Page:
- Inside Linebacker: Last year showed how desperate the need is here. Run-support, speed, coverage, all are needed.
- Wide receiver: Anyone here thinking N’Keal Harry’s breakout year is 2021? Me neither. Julian Edelman is close to the end as well.
- Defensive tackle: Depth is an issue here, as it was last year. A pass rushing interior rusher would be a nice addition.
- Cornerback: Right now, neither Stephon Gilmore nor J.C. Jackson is under contract in 2022.
- Safety: Patrick Chung is retired and Devin McCourty is nearing the end.
- Interior Offensive line: Ted Karras is back for a one-year contract only. Depth is in short supply.
- Offensive tackle: Trent Brown and Isaiah Wynn are set as the starting tackles for 2021, but what about next year?
OK, enough preamble. Let’s get to the New England Patriots 2021 NFL Mock Draft version 1.0:
15 – Ja’Marr Chase – WR – LSU
Is this for real? I seriously thought Chase had no chance to drop from the top ten of the NFL Draft. Quarterbacks went one through four as expected in the simulation and Mac Jones went to Philadelphia at number 12 overall. Miami grabbed DeVonta Smith at six overall and Detroit grabbed Jaylen Waddle at seven. Kyle Pitts was off the board at eight to Carolina.
Denver passing on Chase at ninth overall? The Giants passing him up at eleven? The Chargers going for defense over Chase at thirteen? It seems unlikely, but I think even Bill Belichick would crack a smile to see Chase at fifteen overall.
Three trade offers were received from Washington, Philadelphia and Cleveland. All included 2022 draft picks. None were considered for long with Chase on the board.
Chase did not play in 2020, deciding to opt-out. He is strong, explosive, a big play receiver who is a legitimate number one and future Pro Bowl caliber pass catcher. He has all the skills and just needs to play. He would be the best receiver since Randy Moss in New England and give the offense a huge boost no matter who is at quarterback.
46 – Traded to New Orleans for pick number 60, 98 and 218.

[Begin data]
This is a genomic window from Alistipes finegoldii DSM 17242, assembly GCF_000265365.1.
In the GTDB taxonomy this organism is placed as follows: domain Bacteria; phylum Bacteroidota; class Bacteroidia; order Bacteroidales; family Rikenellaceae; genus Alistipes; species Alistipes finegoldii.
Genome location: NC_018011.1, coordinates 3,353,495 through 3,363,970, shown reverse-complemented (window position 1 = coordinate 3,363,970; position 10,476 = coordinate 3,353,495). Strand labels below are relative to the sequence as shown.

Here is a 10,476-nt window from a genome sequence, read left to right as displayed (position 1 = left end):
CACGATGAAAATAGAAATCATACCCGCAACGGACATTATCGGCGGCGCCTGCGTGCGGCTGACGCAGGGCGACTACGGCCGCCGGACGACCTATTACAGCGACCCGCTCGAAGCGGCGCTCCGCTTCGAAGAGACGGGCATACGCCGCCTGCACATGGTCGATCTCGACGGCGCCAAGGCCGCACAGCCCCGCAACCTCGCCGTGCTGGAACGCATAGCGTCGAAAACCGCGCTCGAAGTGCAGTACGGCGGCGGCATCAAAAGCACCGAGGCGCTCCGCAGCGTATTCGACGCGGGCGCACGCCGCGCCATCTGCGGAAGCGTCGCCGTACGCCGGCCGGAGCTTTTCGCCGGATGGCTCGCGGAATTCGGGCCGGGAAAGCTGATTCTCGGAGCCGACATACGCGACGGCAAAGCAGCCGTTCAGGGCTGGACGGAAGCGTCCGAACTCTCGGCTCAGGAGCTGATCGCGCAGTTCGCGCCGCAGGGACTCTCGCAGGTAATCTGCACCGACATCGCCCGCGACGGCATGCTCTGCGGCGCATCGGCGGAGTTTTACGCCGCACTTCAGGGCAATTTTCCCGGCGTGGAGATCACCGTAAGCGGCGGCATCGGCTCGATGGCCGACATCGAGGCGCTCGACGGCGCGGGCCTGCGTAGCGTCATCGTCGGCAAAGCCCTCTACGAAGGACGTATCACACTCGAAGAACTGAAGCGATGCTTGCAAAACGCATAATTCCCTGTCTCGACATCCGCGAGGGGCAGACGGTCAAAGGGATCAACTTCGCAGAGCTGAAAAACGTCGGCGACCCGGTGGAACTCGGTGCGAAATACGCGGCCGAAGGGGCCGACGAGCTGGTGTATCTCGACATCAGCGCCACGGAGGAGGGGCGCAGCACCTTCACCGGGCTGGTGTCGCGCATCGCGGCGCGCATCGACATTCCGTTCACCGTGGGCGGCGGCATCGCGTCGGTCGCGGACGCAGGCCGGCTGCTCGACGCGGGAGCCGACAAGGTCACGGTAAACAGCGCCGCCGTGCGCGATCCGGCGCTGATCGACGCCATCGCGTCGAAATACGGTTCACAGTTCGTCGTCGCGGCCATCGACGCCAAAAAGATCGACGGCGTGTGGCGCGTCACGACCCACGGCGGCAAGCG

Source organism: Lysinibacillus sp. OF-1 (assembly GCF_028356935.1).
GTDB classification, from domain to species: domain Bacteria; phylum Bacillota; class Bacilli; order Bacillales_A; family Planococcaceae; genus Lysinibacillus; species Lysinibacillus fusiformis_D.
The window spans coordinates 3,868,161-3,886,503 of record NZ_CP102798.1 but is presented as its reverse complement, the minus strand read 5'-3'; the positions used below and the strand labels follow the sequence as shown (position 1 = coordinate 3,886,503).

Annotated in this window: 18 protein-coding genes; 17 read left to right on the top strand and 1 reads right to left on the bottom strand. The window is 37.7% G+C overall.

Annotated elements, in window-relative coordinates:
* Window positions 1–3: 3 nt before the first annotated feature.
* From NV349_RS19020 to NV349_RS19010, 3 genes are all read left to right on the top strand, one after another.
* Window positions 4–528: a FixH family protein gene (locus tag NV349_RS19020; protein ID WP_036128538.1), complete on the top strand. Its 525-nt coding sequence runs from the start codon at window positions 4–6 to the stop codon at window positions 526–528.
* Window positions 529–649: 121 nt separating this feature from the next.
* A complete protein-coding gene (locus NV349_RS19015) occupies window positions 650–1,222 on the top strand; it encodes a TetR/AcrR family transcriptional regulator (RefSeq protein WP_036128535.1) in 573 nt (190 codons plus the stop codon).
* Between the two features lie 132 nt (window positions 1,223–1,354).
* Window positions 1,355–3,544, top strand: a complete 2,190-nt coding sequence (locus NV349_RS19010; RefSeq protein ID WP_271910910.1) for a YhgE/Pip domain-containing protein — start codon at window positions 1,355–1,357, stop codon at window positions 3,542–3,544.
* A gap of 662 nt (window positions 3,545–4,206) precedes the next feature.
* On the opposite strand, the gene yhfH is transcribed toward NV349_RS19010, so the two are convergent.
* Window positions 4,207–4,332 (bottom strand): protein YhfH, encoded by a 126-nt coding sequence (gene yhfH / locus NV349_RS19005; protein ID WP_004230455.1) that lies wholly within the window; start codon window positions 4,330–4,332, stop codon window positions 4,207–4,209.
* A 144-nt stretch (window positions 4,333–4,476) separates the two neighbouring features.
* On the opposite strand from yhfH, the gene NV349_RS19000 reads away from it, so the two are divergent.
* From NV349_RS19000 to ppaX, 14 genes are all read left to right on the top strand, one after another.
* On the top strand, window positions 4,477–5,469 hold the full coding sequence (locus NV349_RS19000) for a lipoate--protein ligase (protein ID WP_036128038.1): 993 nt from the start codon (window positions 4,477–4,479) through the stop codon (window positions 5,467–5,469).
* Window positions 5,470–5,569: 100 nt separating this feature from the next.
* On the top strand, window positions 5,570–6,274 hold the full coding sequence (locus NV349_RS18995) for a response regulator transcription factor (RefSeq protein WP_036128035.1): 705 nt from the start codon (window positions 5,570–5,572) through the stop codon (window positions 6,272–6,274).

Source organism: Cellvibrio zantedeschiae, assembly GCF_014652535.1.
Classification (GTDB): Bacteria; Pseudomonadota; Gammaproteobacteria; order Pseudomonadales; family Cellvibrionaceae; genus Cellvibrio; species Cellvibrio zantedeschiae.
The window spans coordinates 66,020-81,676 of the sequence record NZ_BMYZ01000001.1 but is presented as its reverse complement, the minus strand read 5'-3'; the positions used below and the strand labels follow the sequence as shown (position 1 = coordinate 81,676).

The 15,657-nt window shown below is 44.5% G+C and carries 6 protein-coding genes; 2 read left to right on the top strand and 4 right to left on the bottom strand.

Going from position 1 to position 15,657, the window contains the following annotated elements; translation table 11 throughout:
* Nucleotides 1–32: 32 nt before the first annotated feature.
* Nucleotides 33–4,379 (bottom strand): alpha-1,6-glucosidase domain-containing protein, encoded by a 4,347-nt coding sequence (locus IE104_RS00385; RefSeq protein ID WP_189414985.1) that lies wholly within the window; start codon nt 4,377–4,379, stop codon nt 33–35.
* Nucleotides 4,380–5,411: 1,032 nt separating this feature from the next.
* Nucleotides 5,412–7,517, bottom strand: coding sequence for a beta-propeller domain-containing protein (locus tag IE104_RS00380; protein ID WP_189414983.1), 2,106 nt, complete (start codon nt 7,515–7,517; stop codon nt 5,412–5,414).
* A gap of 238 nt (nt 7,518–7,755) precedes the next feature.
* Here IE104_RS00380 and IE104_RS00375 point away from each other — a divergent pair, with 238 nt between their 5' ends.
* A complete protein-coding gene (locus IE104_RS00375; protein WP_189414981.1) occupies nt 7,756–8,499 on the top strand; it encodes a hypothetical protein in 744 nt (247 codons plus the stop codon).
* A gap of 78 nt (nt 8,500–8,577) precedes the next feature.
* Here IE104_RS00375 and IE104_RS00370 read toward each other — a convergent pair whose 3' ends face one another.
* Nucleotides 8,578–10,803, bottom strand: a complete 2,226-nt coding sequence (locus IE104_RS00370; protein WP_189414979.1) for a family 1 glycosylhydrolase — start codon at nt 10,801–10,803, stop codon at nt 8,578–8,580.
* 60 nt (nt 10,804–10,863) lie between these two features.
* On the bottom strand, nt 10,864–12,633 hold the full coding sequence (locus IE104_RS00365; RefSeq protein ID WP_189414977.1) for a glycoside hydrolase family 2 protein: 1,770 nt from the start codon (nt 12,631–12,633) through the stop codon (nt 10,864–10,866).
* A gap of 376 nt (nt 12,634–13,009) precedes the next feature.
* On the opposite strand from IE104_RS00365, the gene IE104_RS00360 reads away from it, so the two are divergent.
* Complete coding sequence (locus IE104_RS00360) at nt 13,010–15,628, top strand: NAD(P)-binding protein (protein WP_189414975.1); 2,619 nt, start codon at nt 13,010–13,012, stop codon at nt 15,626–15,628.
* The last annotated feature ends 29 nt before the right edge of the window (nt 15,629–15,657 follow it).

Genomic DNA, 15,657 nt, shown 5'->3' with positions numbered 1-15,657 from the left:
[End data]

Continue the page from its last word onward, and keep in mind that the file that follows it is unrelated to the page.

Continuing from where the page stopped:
Houston and Tennessee made offers for this pick as well. A package of a drop of 14 picks in the second round and additional third and seventh round picks seemed to be something the Patriots brass would consider. For me, there were a number of factors for trading back.
One, this draft is very deep in the 50 to 150 range. There are a ton of prospects, and with limited games played in 2020 and players opting out, teams are going to have wildly varying grades on these players. Draft boards could be all over the place in the second through fifth rounds.
Also, some key players I would have jumped at with this pick went off the board (I was kicking myself for not being able to work out a trade up). The Giants grabbed Carlos Basham, the Wake Forest edge rusher at number 42 overall. Although not a need, all teams need pass rushers and Basham checks all the boxes.
Finally, cornerback Asante Samuel Jr. went to Jacksonville one pick prior at 45 overall. That was a tough loss of a legacy player at a position of need. The cornerback talent took a drop after Samuel. Trading back and getting a few extra picks seemed appropriate since many players at positions of need would still be available 14 picks later.
60 -Jay Tufele – DT – USC
Speaking of needs, defensive tackle as a position and Tufele was sitting there at sixtieth overall. Tufele is a solid run defender already and still growing as a pass rusher. He is a perfect fit as a 3-4 defensive end and fits the defense perfectly.
Iowa’s Daviyon Nixon was also still available. Nixon offers more pass rush potential but limited tape as a starter. However, the three-technique penetrator is not the type of player Bill Belichick jumps at for his defense. Nixon does not have the run-stopping chops of the slightly smaller Tufele. Tufele is a better fit than Nixon, at least in New England.